Of course not all directors fall into this ambit, and those who are fulfilling their fiduciary duties and meeting the shareholders’ expectation should not be too concerned about the increased personal liabilities directors will incur for the non-performance of their duties (as provided in the Companies Act, No 71 of 2008). Some would agree that more public examples should be made of directors who flout their duties and ignore the law, and others insist that the personal fines should be far greater, furthermore preventing delinquent directors from being able to hold office ever again after their conviction.
It is incumbent upon all directors to be constantly aware of their fellow director’s conduct, commitment and performance. In terms of directors’ liability, it becomes a “one-for-all” and “all-for-one” type situation. Whilst an individual director will be held liable for their reckless behaviour or gross negligence, so too will the remaining directors be implicated with potential liability, most particularly where they did not act to prevent such behaviour. Directors — in fulfilling their directorship obligations both on the main board and other board committees — are duty bound to act against their fellow directors who disregard their basic fiduciary responsibilities, which include the duty to:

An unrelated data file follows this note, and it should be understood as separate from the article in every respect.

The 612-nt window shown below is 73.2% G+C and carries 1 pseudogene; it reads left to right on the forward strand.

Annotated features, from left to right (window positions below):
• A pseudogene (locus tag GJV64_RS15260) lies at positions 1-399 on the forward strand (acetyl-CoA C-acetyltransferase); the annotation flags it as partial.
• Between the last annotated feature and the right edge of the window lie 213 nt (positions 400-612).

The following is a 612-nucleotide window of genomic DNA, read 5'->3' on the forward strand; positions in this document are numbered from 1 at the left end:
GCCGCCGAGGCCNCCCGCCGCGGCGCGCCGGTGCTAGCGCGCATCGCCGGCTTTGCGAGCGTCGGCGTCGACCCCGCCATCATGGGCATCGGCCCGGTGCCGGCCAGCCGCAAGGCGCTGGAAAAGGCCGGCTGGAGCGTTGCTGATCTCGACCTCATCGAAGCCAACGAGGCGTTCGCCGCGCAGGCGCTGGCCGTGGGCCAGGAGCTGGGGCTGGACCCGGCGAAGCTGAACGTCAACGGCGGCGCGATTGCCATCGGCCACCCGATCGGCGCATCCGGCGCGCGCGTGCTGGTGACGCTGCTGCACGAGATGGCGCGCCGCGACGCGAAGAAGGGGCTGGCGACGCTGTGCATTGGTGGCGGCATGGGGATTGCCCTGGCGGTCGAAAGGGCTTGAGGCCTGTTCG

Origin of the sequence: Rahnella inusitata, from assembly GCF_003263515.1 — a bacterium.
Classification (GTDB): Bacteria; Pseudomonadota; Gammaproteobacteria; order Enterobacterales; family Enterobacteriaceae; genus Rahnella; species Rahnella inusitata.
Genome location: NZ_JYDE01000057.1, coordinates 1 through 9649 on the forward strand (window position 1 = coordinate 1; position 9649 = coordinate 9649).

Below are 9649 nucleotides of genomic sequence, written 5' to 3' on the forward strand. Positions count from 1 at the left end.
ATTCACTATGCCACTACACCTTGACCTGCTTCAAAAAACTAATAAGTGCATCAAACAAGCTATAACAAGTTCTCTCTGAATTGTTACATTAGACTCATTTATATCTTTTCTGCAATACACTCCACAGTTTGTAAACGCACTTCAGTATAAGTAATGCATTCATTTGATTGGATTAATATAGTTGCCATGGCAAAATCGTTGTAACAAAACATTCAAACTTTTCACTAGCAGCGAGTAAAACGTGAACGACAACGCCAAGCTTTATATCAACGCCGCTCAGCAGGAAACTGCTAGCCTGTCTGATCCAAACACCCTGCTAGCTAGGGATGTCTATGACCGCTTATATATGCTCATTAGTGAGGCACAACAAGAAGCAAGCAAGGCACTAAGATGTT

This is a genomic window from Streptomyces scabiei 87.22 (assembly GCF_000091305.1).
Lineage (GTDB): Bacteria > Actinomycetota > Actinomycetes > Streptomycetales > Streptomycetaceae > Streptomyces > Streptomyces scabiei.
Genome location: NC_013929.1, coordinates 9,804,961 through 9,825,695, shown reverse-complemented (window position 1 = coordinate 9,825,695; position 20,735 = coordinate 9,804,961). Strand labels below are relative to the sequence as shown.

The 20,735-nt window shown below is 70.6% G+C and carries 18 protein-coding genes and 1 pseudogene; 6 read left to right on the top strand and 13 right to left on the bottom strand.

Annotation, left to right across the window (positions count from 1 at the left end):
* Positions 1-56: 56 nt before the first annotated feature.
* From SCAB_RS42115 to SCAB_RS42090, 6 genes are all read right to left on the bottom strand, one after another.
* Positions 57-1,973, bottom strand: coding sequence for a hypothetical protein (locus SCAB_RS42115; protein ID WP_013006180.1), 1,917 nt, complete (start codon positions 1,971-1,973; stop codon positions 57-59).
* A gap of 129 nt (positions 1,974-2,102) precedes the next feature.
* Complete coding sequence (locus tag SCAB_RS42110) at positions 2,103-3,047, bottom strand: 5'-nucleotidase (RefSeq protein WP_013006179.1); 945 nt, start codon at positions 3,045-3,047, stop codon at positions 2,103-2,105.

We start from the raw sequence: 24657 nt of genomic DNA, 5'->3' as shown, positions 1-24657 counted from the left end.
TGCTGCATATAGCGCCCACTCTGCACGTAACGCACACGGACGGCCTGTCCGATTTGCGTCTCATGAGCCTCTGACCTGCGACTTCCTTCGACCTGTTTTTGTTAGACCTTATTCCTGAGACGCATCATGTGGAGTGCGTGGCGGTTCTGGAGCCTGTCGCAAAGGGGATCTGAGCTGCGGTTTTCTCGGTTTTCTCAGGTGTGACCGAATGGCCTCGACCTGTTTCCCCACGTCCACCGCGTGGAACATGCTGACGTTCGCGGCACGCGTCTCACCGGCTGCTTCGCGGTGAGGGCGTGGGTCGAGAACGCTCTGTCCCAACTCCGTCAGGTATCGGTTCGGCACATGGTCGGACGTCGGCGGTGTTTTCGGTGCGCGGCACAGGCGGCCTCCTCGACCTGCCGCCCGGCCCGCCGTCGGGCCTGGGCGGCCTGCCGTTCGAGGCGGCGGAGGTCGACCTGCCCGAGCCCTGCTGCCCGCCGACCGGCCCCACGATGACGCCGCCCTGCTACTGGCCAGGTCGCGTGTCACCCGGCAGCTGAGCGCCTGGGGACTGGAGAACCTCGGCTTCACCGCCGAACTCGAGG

i. exercise the degree of care, skill and diligence which is exercised by a reasonably diligent individual, and
ii. act honestly and in good faith and in a manner which the director reasonably believes is in the best interests of, and for the benefit of the company.